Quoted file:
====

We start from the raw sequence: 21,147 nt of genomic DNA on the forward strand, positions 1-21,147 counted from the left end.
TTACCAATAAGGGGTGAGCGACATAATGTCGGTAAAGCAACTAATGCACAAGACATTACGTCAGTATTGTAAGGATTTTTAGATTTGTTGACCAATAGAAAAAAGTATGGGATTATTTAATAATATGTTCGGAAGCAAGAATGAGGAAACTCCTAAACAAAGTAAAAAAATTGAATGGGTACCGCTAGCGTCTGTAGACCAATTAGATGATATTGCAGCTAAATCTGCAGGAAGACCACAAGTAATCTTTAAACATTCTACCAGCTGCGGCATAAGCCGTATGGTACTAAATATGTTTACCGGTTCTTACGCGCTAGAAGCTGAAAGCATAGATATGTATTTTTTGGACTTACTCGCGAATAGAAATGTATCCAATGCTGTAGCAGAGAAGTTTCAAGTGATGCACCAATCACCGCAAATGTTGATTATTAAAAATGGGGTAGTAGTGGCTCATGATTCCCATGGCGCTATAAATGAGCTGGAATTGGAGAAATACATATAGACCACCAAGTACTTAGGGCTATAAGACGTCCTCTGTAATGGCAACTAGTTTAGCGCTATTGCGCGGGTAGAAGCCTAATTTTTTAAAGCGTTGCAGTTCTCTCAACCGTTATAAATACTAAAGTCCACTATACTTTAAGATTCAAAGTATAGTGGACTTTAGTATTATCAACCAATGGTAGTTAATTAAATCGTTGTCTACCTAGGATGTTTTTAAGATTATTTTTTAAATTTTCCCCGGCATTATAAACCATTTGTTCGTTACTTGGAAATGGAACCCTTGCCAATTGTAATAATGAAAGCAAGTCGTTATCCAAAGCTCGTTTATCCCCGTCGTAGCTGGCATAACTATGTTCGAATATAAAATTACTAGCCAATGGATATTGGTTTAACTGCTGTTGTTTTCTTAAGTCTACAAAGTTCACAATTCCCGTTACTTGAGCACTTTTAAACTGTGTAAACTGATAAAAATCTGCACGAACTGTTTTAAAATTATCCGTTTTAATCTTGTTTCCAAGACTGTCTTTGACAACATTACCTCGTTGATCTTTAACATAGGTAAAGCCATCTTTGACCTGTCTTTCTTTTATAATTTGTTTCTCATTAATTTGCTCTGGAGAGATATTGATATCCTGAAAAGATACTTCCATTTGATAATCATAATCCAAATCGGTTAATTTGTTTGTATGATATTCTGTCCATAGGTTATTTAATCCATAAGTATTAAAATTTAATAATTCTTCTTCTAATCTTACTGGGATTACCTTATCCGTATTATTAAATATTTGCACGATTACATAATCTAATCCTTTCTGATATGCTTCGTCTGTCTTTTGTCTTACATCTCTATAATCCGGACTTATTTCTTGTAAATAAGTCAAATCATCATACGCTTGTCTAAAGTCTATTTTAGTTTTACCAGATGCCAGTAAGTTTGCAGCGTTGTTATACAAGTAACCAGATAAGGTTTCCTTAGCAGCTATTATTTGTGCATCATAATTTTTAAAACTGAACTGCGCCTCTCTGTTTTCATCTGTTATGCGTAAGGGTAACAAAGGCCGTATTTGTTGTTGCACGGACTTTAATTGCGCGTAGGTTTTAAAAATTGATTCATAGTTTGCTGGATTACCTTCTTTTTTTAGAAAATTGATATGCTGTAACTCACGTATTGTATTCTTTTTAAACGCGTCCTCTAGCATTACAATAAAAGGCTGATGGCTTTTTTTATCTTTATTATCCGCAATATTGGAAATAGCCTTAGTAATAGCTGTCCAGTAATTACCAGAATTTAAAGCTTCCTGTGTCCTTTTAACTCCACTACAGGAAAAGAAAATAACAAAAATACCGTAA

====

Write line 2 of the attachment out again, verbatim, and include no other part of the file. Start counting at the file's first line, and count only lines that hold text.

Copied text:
TTACCAATAAGGGGTGAGCGACATAATGTCGGTAAAGCAACTAATGCACAAGACATTACGTCAGTATTGTAAGGATTTTTAGATTTGTTGACCAATAGAAAAAAGTATGGGATTATTTAATAATATGTTCGGAAGCAAGAATGAGGAAACTCCTAAACAAAGTAAAAAAATTGAATGGGTACCGCTAGCGTCTGTAGACCAATTAGATGATATTGCAGCTAAATCTGCAGGAAGACCACAAGTAATCTTTAAACATTCTACCAGCTGCGGCATAAGCCGTATGGTACTAAATATGTTTACCGGTTCTTACGCGCTAGAAGCTGAAAGCATAGATATGTATTTTTTGGACTTACTCGCGAATAGAAATGTATCCAATGCTGTAGCAGAGAAGTTTCAAGTGATGCACCAATCACCGCAAATGTTGATTATTAAAAATGGGGTAGTAGTGGCTCATGATTCCCATGGCGCTATAAATGAGCTGGAATTGGAGAAATACATATAGACCACCAAGTACTTAGGGCTATAAGACGTCCTCTGTAATGGCAACTAGTTTAGCGCTATTGCGCGGGTAGAAGCCTAATTTTTTAAAGCGTTGCAGTTCTCTCAACCGTTATAAATACTAAAGTCCACTATACTTTAAGATTCAAAGTATAGTGGACTTTAGTATTATCAACCAATGGTAGTTAATTAAATCGTTGTCTACCTAGGATGTTTTTAAGATTATTTTTTAAATTTTCCCCGGCATTATAAACCATTTGTTCGTTACTTGGAAATGGAACCCTTGCCAATTGTAATAATGAAAGCAAGTCGTTATCCAAAGCTCGTTTATCCCCGTCGTAGCTGGCATAACTATGTTCGAATATAAAATTACTAGCCAATGGATATTGGTTTAACTGCTGTTGTTTTCTTAAGTCTACAAAGTTCACAATTCCCGTTACTTGAGCACTTTTAAACTGTGTAAACTGATAAAAATCTGCACGAACTGTTTTAAAATTATCCGTTTTAATCTTGTTTCCAAGACTGTCTTTGACAACATTACCTCGTTGATCTTTAACATAGGTAAAGCCATCTTTGACCTGTCTTTCTTTTATAATTTGTTTCTCATTAATTTGCTCTGGAGAGATATTGATATCCTGAAAAGATACTTCCATTTGATAATCATAATCCAAATCGGTTAATTTGTTTGTATGATATTCTGTCCATAGGTTATTTAATCCATAAGTATTAAAATTTAATAATTCTTCTTCTAATCTTACTGGGATTACCTTATCCGTATTATTAAATATTTGCACGATTACATAATCTAATCCTTTCTGATATGCTTCGTCTGTCTTTTGTCTTACATCTCTATAATCCGGACTTATTTCTTGTAAATAAGTCAAATCATCATACGCTTGTCTAAAGTCTATTTTAGTTTTACCAGATGCCAGTAAGTTTGCAGCGTTGTTATACAAGTAACCAGATAAGGTTTCCTTAGCAGCTATTATTTGTGCATCATAATTTTTAAAACTGAACTGCGCCTCTCTGTTTTCATCTGTTATGCGTAAGGGTAACAAAGGCCGTATTTGTTGTTGCACGGACTTTAATTGCGCGTAGGTTTTAAAAATTGATTCATAGTTTGCTGGATTACCTTCTTTTTTTAGAAAATTGATATGCTGTAACTCACGTATTGTATTCTTTTTAAACGCGTCCTCTAGCATTACAATAAAAGGCTGATGGCTTTTTTTATCTTTATTATCCGCAATATTGGAAATAGCCTTAGTAATAGCTGTCCAGTAATTACCAGAATTTAAAGCTTCCTGTGTCCTTTTAACTCCACTACAGGAAAAGAAAATAACAAAAATACCGTAA